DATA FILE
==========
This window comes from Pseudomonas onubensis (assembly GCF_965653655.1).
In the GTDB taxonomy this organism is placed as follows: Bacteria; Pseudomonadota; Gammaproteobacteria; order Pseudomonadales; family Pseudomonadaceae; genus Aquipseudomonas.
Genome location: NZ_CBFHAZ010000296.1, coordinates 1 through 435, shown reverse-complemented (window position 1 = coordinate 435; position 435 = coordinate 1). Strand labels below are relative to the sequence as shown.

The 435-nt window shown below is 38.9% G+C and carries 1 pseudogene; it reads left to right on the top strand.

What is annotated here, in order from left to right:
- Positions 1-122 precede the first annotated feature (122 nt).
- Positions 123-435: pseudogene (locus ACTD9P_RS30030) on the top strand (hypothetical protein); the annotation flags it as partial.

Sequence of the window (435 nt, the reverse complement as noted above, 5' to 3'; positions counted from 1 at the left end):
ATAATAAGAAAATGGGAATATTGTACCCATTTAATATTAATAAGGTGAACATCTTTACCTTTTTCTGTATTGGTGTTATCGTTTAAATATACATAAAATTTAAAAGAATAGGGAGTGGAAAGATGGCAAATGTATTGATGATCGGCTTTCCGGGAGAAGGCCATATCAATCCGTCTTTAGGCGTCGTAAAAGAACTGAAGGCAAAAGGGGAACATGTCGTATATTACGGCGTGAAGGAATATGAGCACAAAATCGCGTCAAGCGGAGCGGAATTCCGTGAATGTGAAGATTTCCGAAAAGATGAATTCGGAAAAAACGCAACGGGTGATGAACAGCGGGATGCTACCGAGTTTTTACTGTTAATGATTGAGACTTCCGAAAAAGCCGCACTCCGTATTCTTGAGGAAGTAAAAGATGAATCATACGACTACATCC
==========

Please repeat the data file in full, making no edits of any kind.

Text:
This window comes from Pseudomonas onubensis (assembly GCF_965653655.1).
In the GTDB taxonomy this organism is placed as follows: Bacteria; Pseudomonadota; Gammaproteobacteria; order Pseudomonadales; family Pseudomonadaceae; genus Aquipseudomonas.
Genome location: NZ_CBFHAZ010000296.1, coordinates 1 through 435, shown reverse-complemented (window position 1 = coordinate 435; position 435 = coordinate 1). Strand labels below are relative to the sequence as shown.

The 435-nt window shown below is 38.9% G+C and carries 1 pseudogene; it reads left to right on the top strand.

What is annotated here, in order from left to right:
- Positions 1-122 precede the first annotated feature (122 nt).
- Positions 123-435: pseudogene (locus ACTD9P_RS30030) on the top strand (hypothetical protein); the annotation flags it as partial.

Sequence of the window (435 nt, the reverse complement as noted above, 5' to 3'; positions counted from 1 at the left end):
ATAATAAGAAAATGGGAATATTGTACCCATTTAATATTAATAAGGTGAACATCTTTACCTTTTTCTGTATTGGTGTTATCGTTTAAATATACATAAAATTTAAAAGAATAGGGAGTGGAAAGATGGCAAATGTATTGATGATCGGCTTTCCGGGAGAAGGCCATATCAATCCGTCTTTAGGCGTCGTAAAAGAACTGAAGGCAAAAGGGGAACATGTCGTATATTACGGCGTGAAGGAATATGAGCACAAAATCGCGTCAAGCGGAGCGGAATTCCGTGAATGTGAAGATTTCCGAAAAGATGAATTCGGAAAAAACGCAACGGGTGATGAACAGCGGGATGCTACCGAGTTTTTACTGTTAATGATTGAGACTTCCGAAAAAGCCGCACTCCGTATTCTTGAGGAAGTAAAAGATGAATCATACGACTACATCC